Meet 6 Dairy-Free Athletes Eyeing Tokyo Olympic Success
Six dairy-free athletes are eyeing success at the Tokyo Olympics The dairy-free athletes are proof that giving up dairy can boost physical performance - Media Credit: Adobe. Do not use without permission.

Meet 6 Dairy-Free Athletes Eyeing Tokyo Olympic Success

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4 Minutes Read

After a disappointing postponement, these dairy-free athletes are ready to compete in Tokyo this summer.

The Olympic Games will finally return in just a few short weeks after a year of uncertainty, and extra training.

The Olympic-level energy has already been ignited with the televised trials in the US and abroad as spectators devotedly watched to see who would earn a spot in Tokyo.

Dairy-free athletes

This year, there are more than a handful of dairy-free Olympians either making their Games debut or returning once more to go for gold.

With 11,000 competitors taking part from around the world, there are more dairy-free Olympians than we can keep track of.

However, here are just a few incredible dairy-free athletes to root for come July 23. 

1. Alex Morgan

Dairy-free Olympian Alex Morgan
Instagram Alex Morgan is a US soccer star

Morgan returns for her third Olympics on the Team USA women’s soccer team. She holds a gold medal from the 2012 London Games where she scored three key goals throughout the tournament.

In the US, she plays for Orlando Pride in the National Women’s Soccer League.

And she’s not the only vegan athlete on that team: Orlando Pride defenders Ali Riley and Toni Pressley are also plant-based.

2. Kaylin Whitney

Dairy-free Olympian Kaylin Whitney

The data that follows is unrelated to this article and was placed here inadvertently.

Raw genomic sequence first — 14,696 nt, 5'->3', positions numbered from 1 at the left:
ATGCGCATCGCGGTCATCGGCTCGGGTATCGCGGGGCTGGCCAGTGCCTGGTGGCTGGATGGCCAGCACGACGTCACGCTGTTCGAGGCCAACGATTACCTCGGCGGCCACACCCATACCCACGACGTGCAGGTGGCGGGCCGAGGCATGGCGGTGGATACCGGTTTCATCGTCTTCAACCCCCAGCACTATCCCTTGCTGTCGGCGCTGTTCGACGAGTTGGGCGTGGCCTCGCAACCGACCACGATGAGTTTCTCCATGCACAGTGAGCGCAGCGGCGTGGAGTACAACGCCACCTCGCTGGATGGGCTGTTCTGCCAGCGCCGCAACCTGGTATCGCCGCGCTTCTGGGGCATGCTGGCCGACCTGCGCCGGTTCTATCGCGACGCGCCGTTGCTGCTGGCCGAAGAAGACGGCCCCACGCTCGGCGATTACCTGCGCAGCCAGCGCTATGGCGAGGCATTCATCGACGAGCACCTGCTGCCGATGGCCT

Instagram The once faster woman in her sports category, Kaylin Whitney

After a breakthrough debut as a fifteen-year-old 100 and 200-meter sprinter, Whitney stepped it up for the 2021 Olympic trials.

In 2015 she held the record for the fastest woman under 18 to compete in the 100 and 200-meter sprints, but in 2016, she failed to make the US Olympic team.

After a few years of frustration, Whitney advanced to the 400-meter distance – and adopted a plant-based diet to do it.

The dairy-free athlete came in fifth at the trials, securing her spot on the Team USA women’s 400×4 relay. We can’t wait to watch her compete in her first Olympic Games!

3. Ali Riley

Dairy-free Olympian Ali Riley
Instagram New Zealand and US soccer player Ali Riley

Most of the time, Riley plays alongside Olympian Alex Morgan for the Orlando Pride women’s professional soccer team.

As a dual citizen, she also gets to play for Team New Zealand when the Olympics roll around. This will be her fourth Olympic Games.

When not on the field, she loves cooking and eating. She co-hosts a vegan cooking show on YouTube with her teammate, Toni Pressley, called Girls Gone Veg.

4. Micky Papa

Dairy-free Olympian Micky Papa
Instagram Vegan skateboarder Micky Papa

The Tokyo Games is the first Olympics to include skateboarding in the competition, and Papa could not be more thrilled.

Specializing in the street style of skateboarding, this vegan pro is making his Olympic debut.

Watch him compete on 25 and cheer him on as he nails his signature trick – a Nollie 360 Flip Backside Tailslide Kickflip Out.

5. Vivian Kong

Dairy-free Olympian Vivian Kong
Instagram Vivian Kong is a vegan fencer

Vegan fencer Vivian Kong competed for Team Hong Kong at the 2016 Rio Olympics.

While she did not podium, she made history in 2019 as the first Hong Kongese fencer to win a World Cup championship.

She’s left-handed and always got a smile on her face, which is a bit of a welcome juxtaposition for a person holding a sharp pointy object.

6. Perris Benegas

Dairy-free Olympian Perris Benegas
Instagram Perris Benegas’ sport is debuting at the Olympics this year

This plant-based BMX freestyle cyclist is thrilled that her sport is making its Olympic debut in Tokyo.

She’s a seasoned professional with several accolades under her handlebars. In 2018, she beat out male competitors and won gold at the World Championships.

You can watch the dairy-free athlete compete on July 31 followed up by the finals on August 1.

This article has been republished from Switch4Good. You can view the original here

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Switch4Good is a performance-based organization led by Olympic silver medal-winning cyclist Dotsie Bausch

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